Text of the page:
On Oct. 31, China's most popular social media sites - including microblogging platform Weibo, super app WeChat, Chinese TikTok Douyin and search engine Baidu - announced that so-called self-media accounts with more than 500,000 followers will be required to display real-name information.
Self-media includes news and information not necessarily approved by the government, and the new measures will remove the anonymity of thousands of influencers on platforms that are used daily by hundreds of millions of Chinese.
Users have expressed concerns about privacy violations, doxxing and harassment, and greater state surveillance, and several bloggers have quit the platforms. Authorities in Vietnam said they are considering similar rules.
California Delete Act
California Governor Gavin Newsom in October signed the Delete Act, which enables Californians to either ask data brokers to delete their personal data, or forbid them from selling or sharing it, with a single request.
"It helps us gain better control over our data and makes it easier to mitigate the risks that the collection and sale of personal information create in our everyday lives," the Electronic Frontier Foundation said.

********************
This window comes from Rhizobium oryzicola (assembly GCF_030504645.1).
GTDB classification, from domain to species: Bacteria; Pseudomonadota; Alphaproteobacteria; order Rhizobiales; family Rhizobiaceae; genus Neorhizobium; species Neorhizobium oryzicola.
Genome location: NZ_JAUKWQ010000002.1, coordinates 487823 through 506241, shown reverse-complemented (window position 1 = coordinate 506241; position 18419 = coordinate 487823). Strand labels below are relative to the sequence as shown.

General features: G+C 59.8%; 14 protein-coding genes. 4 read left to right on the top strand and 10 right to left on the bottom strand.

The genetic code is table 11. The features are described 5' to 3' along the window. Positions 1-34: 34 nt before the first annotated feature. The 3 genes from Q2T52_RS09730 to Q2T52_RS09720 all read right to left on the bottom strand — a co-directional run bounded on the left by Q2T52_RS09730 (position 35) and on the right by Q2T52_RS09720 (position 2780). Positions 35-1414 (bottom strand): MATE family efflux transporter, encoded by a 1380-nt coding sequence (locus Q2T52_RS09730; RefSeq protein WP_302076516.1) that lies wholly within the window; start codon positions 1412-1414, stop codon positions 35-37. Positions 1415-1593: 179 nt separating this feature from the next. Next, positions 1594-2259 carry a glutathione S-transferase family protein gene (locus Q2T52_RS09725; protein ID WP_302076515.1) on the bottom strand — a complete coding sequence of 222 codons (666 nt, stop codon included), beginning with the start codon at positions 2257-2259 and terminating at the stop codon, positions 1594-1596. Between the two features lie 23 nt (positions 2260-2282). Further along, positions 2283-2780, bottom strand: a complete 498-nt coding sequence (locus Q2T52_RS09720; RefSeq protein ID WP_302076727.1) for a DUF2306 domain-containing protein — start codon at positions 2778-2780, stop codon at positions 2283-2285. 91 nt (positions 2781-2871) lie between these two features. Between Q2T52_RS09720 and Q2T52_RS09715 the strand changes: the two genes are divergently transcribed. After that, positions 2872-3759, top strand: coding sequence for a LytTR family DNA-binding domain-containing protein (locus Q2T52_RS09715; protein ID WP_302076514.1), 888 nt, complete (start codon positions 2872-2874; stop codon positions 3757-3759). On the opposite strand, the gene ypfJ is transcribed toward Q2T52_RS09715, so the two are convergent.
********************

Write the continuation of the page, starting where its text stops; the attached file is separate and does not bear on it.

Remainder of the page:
But a federal judge in September blocked enforcement of the California Age-Appropriate Design Code that was seen as a major win for privacy protections and safety for children online when it was passed last year.
Chile neurorights verdict
The Chilean Supreme Court in August issued a ruling ordering Emotiv, a U.S. producer of a commercial brain scanning tool, to erase the data it had collected on a former Chilean senator, Guido Girardi.
The ruling - the first of its kind - puts Latin America at the forefront of a new race to protect the brain from machine mining and exploitation, with countries including Brazil, Mexico and Uruguay considering similar provisions.
"It is a significant victory for privacy advocates and sets a precedent for the protection of neural data around the world through the explicit establishment and protection of neurorights," the NeuroRights Foundation, a U.S.-based advocacy group, said.
(Reporting by Rina Chandran. Editing by Zoe Tabary)